The Ins and Outs of PPC Trademark BiddingOne aspect of paid search marketing every online business has to grapple with is what’s known as trademark bidding. Trademark bidding occurs when one company bids on the name of a competitor or its trademarked terms so that its own ads show up alongside the competitor’s.
To use a Tax Day-appropriate example, consider the search term [TurboTax]. A searcher who types that term into Google will be served ads for H&R Block right below the TurboTax ads. What’s happening is that H&R is bidding on TurboTax as a keyword. The opposite happens when someone Googles [H&R Block]. Turbo’s ads show up right below H&R’s.
TurboTax and H&R Block are major rivals in the middle of an acrimonious and highly publicized advertising battle, so it makes sense that this would be the case. But sometimes small companies will bid on a larger competitor’s trademarked terms to try to steal away some business. For a more parasitic example, a user searching for [LegalZoom] would get served an ad for Legal Center Pros.
While it’s not illegal, there are some marketers out there who consider trademark bidding ethically questionable. Google and Bing allow it (though it was previously banned on Yahoo), provided that the company doing it does not use the trademarked terms in its ad copy.
The upside of trademark bidding is that it can sway consumers on the fence, or expose a brand to potential customers who don’t realize that it’s an option. This can be especially effective if the brand runs a special offer on a specific product that is very similar to the trademarked product of a competitor.
The downside of trademark bidding is that most people do not search with trademarked terms. And those that do have usually already made up their minds about purchasing from that particular brand, or are at least trying to find more information about it specifically.
Also keyword phrases in trademark bidding tend to have lower quality scores. In PPC a quality score is Google’s estimate of how relevant ads, keywords, and landing pages are to the searcher. A high score means that Google thinks a company’s ads are relevant and useful.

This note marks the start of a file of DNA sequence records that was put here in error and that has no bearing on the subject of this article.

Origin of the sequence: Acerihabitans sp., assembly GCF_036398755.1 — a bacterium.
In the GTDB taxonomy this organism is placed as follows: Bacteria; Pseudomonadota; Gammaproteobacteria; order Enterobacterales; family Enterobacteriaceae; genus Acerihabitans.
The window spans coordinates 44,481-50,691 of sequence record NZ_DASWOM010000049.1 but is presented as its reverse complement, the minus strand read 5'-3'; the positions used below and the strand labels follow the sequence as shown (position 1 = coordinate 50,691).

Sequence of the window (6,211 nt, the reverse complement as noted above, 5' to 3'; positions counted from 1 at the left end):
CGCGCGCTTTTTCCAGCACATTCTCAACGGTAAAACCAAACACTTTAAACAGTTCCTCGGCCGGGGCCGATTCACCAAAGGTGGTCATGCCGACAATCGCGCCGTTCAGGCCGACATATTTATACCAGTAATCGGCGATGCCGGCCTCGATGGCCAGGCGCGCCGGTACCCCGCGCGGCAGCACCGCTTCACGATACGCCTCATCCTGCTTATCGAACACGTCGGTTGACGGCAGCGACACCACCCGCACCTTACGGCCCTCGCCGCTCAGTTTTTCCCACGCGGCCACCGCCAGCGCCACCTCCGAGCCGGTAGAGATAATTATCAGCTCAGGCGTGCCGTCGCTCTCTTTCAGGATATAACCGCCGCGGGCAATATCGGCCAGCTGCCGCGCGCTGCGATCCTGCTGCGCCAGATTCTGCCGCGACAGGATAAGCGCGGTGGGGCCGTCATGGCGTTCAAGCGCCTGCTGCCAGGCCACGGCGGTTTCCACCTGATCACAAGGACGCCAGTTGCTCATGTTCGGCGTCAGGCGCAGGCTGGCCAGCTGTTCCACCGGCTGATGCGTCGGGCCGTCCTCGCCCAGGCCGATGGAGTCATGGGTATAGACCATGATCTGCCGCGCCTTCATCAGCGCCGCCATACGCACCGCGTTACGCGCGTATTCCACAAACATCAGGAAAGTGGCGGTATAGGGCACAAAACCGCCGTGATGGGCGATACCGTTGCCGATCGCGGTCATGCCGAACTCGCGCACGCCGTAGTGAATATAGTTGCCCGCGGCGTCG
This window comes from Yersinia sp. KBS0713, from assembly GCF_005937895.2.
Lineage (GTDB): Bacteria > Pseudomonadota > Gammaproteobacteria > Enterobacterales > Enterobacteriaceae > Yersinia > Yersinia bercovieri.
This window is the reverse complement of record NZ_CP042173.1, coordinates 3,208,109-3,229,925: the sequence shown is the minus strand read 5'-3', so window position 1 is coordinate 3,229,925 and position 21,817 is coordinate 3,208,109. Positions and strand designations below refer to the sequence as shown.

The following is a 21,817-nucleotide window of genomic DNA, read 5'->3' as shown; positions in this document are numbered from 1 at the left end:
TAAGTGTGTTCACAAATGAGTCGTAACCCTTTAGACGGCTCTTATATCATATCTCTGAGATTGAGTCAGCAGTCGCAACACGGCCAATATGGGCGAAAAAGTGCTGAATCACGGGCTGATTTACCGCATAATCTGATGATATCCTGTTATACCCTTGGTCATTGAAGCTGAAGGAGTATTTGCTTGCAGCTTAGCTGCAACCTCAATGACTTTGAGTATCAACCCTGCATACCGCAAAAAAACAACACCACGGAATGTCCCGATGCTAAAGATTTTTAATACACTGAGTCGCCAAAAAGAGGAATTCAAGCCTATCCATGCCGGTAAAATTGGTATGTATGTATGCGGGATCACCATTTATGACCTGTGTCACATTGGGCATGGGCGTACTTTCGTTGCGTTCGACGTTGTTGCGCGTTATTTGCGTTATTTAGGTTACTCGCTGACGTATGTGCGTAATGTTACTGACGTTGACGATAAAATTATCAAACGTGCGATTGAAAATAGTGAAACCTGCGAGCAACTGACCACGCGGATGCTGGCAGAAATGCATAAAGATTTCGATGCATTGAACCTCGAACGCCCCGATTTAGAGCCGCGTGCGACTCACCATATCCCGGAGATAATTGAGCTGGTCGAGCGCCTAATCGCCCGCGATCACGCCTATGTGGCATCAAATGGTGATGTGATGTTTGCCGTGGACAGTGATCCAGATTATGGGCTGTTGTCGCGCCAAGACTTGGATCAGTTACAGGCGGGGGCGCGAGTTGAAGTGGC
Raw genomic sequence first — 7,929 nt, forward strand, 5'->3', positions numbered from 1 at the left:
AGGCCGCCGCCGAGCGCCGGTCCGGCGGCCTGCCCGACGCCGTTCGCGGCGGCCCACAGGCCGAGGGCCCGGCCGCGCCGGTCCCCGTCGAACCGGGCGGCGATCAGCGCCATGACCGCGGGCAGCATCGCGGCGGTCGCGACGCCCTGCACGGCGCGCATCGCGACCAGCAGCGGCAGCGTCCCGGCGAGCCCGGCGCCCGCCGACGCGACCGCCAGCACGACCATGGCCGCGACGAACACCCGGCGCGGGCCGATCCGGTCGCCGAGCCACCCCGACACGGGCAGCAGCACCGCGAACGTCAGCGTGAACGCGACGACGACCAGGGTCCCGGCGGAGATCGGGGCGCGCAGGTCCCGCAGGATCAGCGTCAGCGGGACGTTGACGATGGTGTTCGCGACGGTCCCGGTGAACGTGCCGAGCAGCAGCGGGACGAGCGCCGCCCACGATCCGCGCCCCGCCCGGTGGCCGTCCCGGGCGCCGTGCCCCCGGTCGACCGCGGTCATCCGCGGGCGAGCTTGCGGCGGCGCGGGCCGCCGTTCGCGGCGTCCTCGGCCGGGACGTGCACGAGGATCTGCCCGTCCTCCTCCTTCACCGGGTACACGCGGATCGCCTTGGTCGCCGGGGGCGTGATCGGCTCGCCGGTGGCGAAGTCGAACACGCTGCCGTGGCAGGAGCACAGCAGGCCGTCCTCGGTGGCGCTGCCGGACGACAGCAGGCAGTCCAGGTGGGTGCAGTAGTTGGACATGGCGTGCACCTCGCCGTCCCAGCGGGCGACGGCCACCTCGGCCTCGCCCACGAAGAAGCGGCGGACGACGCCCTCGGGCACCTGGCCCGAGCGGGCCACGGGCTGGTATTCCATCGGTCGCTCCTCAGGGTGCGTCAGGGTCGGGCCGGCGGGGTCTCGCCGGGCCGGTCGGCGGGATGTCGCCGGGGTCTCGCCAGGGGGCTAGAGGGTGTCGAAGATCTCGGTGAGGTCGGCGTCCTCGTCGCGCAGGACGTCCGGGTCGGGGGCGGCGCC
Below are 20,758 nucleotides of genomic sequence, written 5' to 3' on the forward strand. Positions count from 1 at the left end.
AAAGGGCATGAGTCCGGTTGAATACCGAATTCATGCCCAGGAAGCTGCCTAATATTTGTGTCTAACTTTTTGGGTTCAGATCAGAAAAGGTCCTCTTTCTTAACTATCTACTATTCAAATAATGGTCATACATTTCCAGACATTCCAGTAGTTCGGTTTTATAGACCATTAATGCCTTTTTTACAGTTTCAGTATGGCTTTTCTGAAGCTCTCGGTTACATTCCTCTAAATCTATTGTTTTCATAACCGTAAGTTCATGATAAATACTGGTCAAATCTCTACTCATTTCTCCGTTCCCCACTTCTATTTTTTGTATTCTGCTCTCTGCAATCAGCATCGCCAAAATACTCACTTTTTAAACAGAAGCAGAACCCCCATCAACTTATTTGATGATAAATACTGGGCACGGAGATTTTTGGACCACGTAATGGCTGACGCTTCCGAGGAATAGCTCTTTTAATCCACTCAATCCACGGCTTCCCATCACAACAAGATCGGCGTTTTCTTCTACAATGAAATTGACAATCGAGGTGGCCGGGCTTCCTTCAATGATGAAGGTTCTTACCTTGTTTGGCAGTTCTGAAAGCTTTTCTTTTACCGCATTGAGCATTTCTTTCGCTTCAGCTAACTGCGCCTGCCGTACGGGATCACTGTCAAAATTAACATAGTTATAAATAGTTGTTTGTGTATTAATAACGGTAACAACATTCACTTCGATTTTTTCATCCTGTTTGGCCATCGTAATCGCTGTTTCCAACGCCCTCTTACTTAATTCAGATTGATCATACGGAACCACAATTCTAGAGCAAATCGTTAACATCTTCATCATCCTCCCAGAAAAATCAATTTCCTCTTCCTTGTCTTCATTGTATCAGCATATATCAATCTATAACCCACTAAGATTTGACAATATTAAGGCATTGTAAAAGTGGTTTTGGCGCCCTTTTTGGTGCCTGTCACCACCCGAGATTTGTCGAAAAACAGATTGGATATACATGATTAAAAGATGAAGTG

A high quality score is more than just a gold star from Google. It can mean easier and cheaper entry into the ad auction for certain keywords, lower CPCs (cost-per-click), and lower first page bid estimates.
Conversely, when keywords tend to have lower quality scores they have low click-through rates and low ad/landing page relevance. Not to mention the fact that when an ad is not very relevant to a searcher, it usually fails to produce conversions. This is what tends to happen in trademark bidding.
In short, this can mean higher costs per conversion, which often make trademark bidding less economical than bidding on keywords that aren’t trademarked by a competitor.
In certain circumstances, of course, trademark bidding could prove a valuable part of a company’s PPC arsenal. But the complexities surrounding this single PPC issue drive home how important it is to make sure every paid campaign is well groomed. Left unmanaged, costs can easily spiral out of control.
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